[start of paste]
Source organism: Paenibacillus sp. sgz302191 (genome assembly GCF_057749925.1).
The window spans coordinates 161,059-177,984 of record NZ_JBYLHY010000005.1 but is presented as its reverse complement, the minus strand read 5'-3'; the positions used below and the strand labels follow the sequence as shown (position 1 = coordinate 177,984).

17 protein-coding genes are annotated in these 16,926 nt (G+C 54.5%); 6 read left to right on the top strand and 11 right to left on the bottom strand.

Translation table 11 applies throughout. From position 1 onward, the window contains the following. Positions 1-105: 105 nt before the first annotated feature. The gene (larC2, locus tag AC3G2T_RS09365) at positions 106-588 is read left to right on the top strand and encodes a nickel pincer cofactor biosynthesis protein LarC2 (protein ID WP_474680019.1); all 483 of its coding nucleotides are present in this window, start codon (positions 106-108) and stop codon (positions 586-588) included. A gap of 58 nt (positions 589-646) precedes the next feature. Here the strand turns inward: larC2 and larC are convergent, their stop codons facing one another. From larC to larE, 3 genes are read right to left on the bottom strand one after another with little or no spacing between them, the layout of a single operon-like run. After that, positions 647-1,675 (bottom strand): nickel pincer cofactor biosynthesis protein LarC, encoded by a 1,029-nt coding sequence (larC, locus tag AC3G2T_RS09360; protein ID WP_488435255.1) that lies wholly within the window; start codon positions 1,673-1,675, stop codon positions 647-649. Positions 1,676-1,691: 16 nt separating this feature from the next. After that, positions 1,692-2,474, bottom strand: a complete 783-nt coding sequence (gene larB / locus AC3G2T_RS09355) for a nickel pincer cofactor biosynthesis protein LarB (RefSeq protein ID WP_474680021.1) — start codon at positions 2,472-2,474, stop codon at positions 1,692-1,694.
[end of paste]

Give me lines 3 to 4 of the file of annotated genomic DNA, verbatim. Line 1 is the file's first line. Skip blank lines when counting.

17 protein-coding genes are annotated in these 16,926 nt (G+C 54.5%); 6 read left to right on the top strand and 11 right to left on the bottom strand.

Translation table 11 applies throughout. From position 1 onward, the window contains the following. Positions 1-105: 105 nt before the first annotated feature. The gene (larC2, locus tag AC3G2T_RS09365) at positions 106-588 is read left to right on the top strand and encodes a nickel pincer cofactor biosynthesis protein LarC2 (protein ID WP_474680019.1); all 483 of its coding nucleotides are present in this window, start codon (positions 106-108) and stop codon (positions 586-588) included. A gap of 58 nt (positions 589-646) precedes the next feature. Here the strand turns inward: larC2 and larC are convergent, their stop codons facing one another. From larC to larE, 3 genes are read right to left on the bottom strand one after another with little or no spacing between them, the layout of a single operon-like run. After that, positions 647-1,675 (bottom strand): nickel pincer cofactor biosynthesis protein LarC, encoded by a 1,029-nt coding sequence (larC, locus tag AC3G2T_RS09360; protein ID WP_488435255.1) that lies wholly within the window; start codon positions 1,673-1,675, stop codon positions 647-649. Positions 1,676-1,691: 16 nt separating this feature from the next. After that, positions 1,692-2,474, bottom strand: a complete 783-nt coding sequence (gene larB / locus AC3G2T_RS09355) for a nickel pincer cofactor biosynthesis protein LarB (RefSeq protein ID WP_474680021.1) — start codon at positions 2,472-2,474, stop codon at positions 1,692-1,694.